• Relief Printmaking facilities suitable for the development of small to large-scale relief words utilising both wood and linoleum 
  • Screen Print studio suitable for the production of small to large-format works utilising both photographic resists and stencil techniques 
  • Lithography facilities utilising direct print process for both stone and plate lithography 
  • Book binding and letterpress facilities for the production of artist books and multiples 
  • Resources for the production of photographic printmaking including digital print and heat transfer 

NAS has a number of public spaces and opportunities for students to exhibit their works and be involved in professional work experience over the course of their degrees. 

CONTACT

Please fill in our online enquiry form below or call us on +61 2 9339 8613 to speak to our Future Students Advisor.

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Alumni 

Printmaking graduates from NAS have gone on to successful careers in the art sector as full-time practising artists, custom printers, studio managers and technicians, art educators and gallery employees. 

Core Subject 

This outline for Printmaking Studio Elective 1, a core first year subject at NAS, gives an insight into the foundations of the Printmaking program. 

Objectives 

This subject aims to further the creative, intellectual and speculative capacities of each student through practical studio experience. Knowledge of the Printmaking discipline is extended by means of research, presentations and discussions. 

Subject Content 

Printmaking Studio Elective I follows a program of thematically based class projects that explore the principles of fine art printmaking. Students will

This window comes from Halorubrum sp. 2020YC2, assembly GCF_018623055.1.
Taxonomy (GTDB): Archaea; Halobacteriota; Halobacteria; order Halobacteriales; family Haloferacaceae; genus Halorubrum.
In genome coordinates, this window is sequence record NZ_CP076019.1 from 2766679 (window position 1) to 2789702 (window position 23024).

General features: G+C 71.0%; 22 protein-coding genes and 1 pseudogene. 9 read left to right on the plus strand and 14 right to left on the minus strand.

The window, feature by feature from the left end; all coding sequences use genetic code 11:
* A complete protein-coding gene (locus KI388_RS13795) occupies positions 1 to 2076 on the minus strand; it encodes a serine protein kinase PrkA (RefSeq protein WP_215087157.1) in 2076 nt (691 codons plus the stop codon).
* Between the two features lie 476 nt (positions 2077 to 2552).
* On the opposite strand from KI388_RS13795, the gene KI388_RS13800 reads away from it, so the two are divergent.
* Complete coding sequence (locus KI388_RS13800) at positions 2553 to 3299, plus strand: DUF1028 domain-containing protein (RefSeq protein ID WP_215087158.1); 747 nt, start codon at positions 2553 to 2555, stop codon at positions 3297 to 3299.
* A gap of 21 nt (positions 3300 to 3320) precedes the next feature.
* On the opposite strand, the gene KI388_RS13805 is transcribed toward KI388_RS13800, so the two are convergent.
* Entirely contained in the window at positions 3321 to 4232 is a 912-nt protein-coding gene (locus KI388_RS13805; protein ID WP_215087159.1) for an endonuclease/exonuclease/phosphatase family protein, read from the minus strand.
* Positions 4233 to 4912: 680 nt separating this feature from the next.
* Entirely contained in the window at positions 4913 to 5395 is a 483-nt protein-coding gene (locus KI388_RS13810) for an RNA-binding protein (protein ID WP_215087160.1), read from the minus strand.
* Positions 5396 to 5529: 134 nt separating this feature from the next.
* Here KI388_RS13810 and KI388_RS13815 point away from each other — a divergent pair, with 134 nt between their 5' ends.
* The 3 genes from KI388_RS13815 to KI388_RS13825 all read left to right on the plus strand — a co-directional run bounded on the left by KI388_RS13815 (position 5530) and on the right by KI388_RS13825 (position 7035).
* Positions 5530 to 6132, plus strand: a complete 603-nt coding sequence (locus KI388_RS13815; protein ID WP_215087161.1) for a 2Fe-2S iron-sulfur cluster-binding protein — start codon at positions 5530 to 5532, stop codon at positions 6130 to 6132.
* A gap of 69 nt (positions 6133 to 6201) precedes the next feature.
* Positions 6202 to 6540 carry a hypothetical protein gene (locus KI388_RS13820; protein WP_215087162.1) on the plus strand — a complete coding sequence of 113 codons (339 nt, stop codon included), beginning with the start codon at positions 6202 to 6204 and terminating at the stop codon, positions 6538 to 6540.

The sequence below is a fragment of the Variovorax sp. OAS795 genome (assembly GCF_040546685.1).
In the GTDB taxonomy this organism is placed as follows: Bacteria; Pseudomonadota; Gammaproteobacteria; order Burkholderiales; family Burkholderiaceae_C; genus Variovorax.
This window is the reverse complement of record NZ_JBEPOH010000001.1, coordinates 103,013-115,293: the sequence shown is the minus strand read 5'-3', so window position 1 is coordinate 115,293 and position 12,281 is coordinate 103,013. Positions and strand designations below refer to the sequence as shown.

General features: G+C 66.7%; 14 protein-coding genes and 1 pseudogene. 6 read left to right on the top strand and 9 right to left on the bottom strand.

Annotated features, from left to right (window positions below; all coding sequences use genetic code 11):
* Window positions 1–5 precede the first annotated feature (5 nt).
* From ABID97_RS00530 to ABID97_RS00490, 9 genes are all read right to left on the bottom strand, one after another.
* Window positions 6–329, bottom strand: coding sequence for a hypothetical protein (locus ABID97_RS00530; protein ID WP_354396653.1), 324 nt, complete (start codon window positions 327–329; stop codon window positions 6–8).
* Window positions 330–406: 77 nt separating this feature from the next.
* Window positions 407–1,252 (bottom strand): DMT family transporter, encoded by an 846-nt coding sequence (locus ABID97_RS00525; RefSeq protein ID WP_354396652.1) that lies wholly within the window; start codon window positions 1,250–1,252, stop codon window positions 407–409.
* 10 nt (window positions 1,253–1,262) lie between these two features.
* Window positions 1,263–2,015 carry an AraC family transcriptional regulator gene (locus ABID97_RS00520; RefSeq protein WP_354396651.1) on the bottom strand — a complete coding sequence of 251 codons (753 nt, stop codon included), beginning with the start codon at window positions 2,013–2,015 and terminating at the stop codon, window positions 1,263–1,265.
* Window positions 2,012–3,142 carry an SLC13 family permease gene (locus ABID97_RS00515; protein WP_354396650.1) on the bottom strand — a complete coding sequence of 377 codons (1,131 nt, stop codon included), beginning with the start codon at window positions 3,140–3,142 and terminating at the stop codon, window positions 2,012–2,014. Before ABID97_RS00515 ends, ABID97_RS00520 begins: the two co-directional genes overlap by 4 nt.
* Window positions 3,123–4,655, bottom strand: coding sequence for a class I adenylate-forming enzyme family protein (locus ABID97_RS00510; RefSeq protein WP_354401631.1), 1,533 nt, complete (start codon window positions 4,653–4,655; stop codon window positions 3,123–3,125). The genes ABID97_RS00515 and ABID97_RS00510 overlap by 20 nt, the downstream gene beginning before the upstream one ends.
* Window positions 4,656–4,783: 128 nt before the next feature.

• Examine the principles of printmaking processes
  • Research and discuss formative historical, conceptual and technical issues in printmaking
  • Conceive, develop and realise idea through the use of printmaking processes
  • Relate the material nature of printmaking processes to conceptual concerns
  • Critically discuss their own work and the work of others
  • Exercise professional standards of studio practice including Workplace Health and Safety (WHS) guidelines applicable to the Printmaking studio

Learning Outcomes 

On completion of this subject, students will be able to: 

  • Demonstrate technical competence in basic printmaking processes
  • Understand the potential of printmaking processes as art making strategies
  • Conceive, develop and realise ideas through the use of printmaking processes
  • Describe formative historical, conceptual and technical issues in printmaking
  • Work co-operatively, and in accordance with Workplace Health and Safety (WHS) standards applicable to the Printmaking studio

 

Short Courses

In addition to full degree study, NAS offers an extensive range of Short Courses suited to all ages and experience levels. The courses are taught by practicing artists and are run on campus and online throughout the year, covering every artistic discipline from ceramics to sculpture to photomedia. NAS also offers an extensive school holiday program for all primary and high school students. Visit the Short Course pages for more information about what’s coming up.

STAFF

  • Dr Carolyn McKenzie-Craig

    Head of Printmaking

  • Angus Fisher

    Printmaking Lecturer (Sessional)